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Is Time's Castle In 'Alice Through The Looking Glass' A Real Place?

There's no denying the entire experience of watching Alice Through the Looking Glass is a feast for the eyes, but one of the truly incredible visual moments from the movie comes when viewers are allowed to enter Time's castle. It looks so real, yet so surreal, you might wonder if Time's castle in Through the Looking Glass is a real place. If you're ready to book your next vacation to Underland, you might be totally disappointed by the answer.

According to Disney's Wiki, the source of all manner of Disney trivia, the castle is in Underland and "possesses a grim, dark, uninviting aspect, which may reflect its owner personality or intentions."

And while the first Alice in Wonderland installment was shot primarily in front of a green screen, Alice Through The Looking Glass Director James Bobin wanted to take things in a slightly different direction with the sequel. So while there's no evidence that Time's castle is an actual place, there were many locations in Underland that were built in real life as movie sets, instead of just rendered in post-production by artists.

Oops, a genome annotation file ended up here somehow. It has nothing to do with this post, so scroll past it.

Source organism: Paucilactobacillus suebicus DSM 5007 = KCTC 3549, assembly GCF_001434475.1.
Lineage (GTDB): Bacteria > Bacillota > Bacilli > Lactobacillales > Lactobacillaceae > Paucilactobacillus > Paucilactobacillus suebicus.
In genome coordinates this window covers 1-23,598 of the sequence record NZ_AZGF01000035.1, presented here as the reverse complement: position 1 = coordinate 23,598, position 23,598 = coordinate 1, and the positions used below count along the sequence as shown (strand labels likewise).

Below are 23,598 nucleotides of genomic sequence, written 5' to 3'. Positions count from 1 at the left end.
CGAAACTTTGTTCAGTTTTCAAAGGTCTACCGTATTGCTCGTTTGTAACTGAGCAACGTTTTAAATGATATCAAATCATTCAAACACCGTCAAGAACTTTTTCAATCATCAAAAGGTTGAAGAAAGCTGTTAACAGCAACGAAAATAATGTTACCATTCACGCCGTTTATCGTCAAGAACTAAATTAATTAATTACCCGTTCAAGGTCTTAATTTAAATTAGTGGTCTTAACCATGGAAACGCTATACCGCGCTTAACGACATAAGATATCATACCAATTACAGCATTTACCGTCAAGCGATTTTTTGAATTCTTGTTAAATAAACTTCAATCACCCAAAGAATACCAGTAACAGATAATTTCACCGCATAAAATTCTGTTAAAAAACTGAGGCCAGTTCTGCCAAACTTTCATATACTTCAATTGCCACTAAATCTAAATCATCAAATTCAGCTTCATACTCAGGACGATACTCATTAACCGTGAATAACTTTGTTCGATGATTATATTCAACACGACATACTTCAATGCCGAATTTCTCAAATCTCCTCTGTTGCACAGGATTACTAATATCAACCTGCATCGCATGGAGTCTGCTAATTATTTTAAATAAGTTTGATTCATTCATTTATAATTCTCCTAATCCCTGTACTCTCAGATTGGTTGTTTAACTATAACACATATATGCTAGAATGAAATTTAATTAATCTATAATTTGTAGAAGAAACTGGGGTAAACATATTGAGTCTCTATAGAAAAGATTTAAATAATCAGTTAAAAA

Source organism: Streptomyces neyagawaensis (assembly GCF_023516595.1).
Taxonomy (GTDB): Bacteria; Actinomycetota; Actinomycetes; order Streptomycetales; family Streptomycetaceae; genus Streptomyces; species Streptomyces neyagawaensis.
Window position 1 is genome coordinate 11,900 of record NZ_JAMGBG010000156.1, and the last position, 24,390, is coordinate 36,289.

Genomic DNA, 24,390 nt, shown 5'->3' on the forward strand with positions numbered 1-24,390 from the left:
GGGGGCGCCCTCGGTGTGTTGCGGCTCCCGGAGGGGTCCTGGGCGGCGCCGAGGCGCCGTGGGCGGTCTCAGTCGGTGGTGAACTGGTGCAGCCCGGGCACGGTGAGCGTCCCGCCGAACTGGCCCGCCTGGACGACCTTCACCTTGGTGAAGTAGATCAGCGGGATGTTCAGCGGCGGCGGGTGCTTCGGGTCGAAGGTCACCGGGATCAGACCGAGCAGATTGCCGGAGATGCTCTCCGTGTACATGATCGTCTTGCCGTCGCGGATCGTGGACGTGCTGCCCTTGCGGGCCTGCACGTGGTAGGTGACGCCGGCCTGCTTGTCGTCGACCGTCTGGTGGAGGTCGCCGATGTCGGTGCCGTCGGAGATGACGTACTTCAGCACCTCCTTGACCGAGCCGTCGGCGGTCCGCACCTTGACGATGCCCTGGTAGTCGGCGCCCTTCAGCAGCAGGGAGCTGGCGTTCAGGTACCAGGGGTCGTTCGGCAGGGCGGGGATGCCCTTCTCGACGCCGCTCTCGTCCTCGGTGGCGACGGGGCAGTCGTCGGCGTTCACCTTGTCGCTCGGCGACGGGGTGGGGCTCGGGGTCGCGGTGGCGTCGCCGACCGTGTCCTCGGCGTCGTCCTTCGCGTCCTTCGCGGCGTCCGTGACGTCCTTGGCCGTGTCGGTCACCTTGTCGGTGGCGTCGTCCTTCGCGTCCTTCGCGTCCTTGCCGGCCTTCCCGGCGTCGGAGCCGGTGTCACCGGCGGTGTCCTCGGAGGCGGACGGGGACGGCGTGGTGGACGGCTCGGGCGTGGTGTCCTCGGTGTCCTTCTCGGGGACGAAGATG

"It feels a little differently because we built a lot of sets, which we didn't on the first movie," producer Suzanne Todd said in a press release, according to Zap2It. "It's sort of subliminal, but it feels different when you watch it, It feels a little more like a real place, rather than a recreation of a place you've ever seen. It feels like a place you could visit because there's so many actual buildings, even in Underland."

Time, played by Sacha Baron Cohen, has a crew of creatures appropriately called "seconds" who run the castle. Seconds are made out of what look to be clock bits and parts like gears and bolts. The creatures also have the ability to join forces to make even bigger beings, which are called "minutes" and "hours" as they get larger.

And audiences are loving Cohen's role as Time.

Maybe Disney should go ahead and build a real life Time's castle in one of its parks. It would be a beautiful and slightly dark place people could go to learn about clock puns, or maybe even have a steam punk wedding.

Either way, the inclusion of actual 3-D construction in Through The Looking Glass has definitely made Alice's fantastical world seem far more lifelike than the original. And while you might not be able to actually visit Time's castle, it's still an incredible place to go through the magic of gorgeous film making.